Outdoor Advertising Creates Another Digital Divide

Some Cities Embrace the New Tech, Others Just Say No

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Everything's digital these days and we all love all things digital right? Not so fast.

There's no mistaking the fact that we are living in the digital age, breathing digital air, eating digital food and being exposed to digital advertising. It's the latter which has clearly exploded, as you cannot turn in any direction on any major street or in any restaurant or shopping mall without being presented with a digital advertisement.

I just finished reading a piece on the aptly titled "DigitalSignageToday.com," which spoke directly to the rapid influx of digital advertising. To quote: "Digital signage has been gaining steam as we, as consumers, continue to require more information, and as retailers and advertisers look for new ways to target us more directly with their messaging in our everyday lives."

So everyone loves digital signage, yes?

Um, no.

Salt Lake City: The city council recently voted unanimously to ban not only new digital billboard sites but also the conversion of conventional billboards to digital.

Jacksonville, Fla.: Clear Channel recently installed three new digital billboards, and opponents immediately began plans for legal action to have them removed.

Doylestown, Pa.: In April, the zoning board in this Philly suburb denied a request to tear down a "traditional" billboard and replace it with a digital one.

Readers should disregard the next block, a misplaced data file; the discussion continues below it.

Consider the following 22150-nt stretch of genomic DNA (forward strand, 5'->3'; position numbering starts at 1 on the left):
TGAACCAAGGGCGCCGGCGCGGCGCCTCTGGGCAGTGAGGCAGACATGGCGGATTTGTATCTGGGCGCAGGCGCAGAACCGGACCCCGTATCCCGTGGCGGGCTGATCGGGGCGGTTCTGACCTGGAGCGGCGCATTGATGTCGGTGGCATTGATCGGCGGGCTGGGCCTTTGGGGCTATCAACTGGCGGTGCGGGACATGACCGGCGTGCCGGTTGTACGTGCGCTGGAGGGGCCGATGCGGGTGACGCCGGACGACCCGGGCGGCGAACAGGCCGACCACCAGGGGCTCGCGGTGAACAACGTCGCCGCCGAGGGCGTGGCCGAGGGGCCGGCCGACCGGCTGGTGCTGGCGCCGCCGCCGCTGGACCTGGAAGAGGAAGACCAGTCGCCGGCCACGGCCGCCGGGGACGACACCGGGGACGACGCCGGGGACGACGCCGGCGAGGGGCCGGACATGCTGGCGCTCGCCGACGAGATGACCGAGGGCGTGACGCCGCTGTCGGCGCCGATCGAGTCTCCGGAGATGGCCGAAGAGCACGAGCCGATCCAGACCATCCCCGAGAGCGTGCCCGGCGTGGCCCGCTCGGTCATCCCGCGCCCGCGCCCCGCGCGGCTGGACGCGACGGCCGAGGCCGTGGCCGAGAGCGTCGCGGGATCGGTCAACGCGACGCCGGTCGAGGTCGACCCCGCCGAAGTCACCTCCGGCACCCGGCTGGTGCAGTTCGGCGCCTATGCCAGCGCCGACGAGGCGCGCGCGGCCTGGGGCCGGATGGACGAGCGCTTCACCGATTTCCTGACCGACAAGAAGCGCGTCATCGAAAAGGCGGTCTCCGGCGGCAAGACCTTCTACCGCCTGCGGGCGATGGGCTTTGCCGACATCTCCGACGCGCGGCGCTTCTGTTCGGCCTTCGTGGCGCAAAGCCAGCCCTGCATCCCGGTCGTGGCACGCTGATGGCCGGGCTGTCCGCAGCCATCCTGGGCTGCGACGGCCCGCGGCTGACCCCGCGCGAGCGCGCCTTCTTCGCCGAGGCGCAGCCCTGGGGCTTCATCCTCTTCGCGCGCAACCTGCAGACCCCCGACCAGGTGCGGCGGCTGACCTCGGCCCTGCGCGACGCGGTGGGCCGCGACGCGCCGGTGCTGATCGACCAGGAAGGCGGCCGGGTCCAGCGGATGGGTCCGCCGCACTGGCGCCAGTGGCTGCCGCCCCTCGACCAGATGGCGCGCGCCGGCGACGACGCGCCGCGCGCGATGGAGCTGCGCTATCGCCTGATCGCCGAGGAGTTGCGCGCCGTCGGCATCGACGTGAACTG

What's going on?

Where's the love for all things digital?

Well there is some love being spread in Big D from Dallas Mayor Dwaine Caraway: "I favor digital billboards. I would like to see the whole city go digital because it is where the technology is today." And to keep its city from looking like one giant outdoor advertisement, Dallas, like many municipalities, is requiring billboard owners to dismantle a certain number of conventional billboards before erecting digital units.

Seems these types of ordinances, the removal of X number of "traditional" billboards for every new digital one, is commonplace. In Dallas, the proposed ratio is 6-1 as compared to Bentonville, Ark., where the ratio is 4-1.

Then there's Los Angeles. Back in March of this year, city council members voted unanimously to allow advertising and other digital signage on the first 10 floors of two new towers, the 45-story redevelopment of the Wilshire Grand Hotel and a 65-story office block alongside it.

So, what do I think of digital billboards?

To be honest with you I'm torn.

On one hand I see the allure of digital signage with its flashy capabilities and cost-efficiencies. But on the other hand, I very much appreciate the old-school method of outdoor advertising.

Either way, I am in complete agreement with the limiting of billboards and digital signage in general, be they traditional or digital. My fear is we're going to be running advertisements on essentially every open space we can find.

I mean what's next, ads on the sides of school buses?

Oh yeah, that 's already happening in places like Utah, where Salt Lake City is , right? Hmmm. So no digital billboards, but we'll allow you to run ads on transportation for 5-year-olds.

ABOUT THE AUTHOR
Steve Olenski is creative director-digital services at The Star Group. He is based in Philadelphia.
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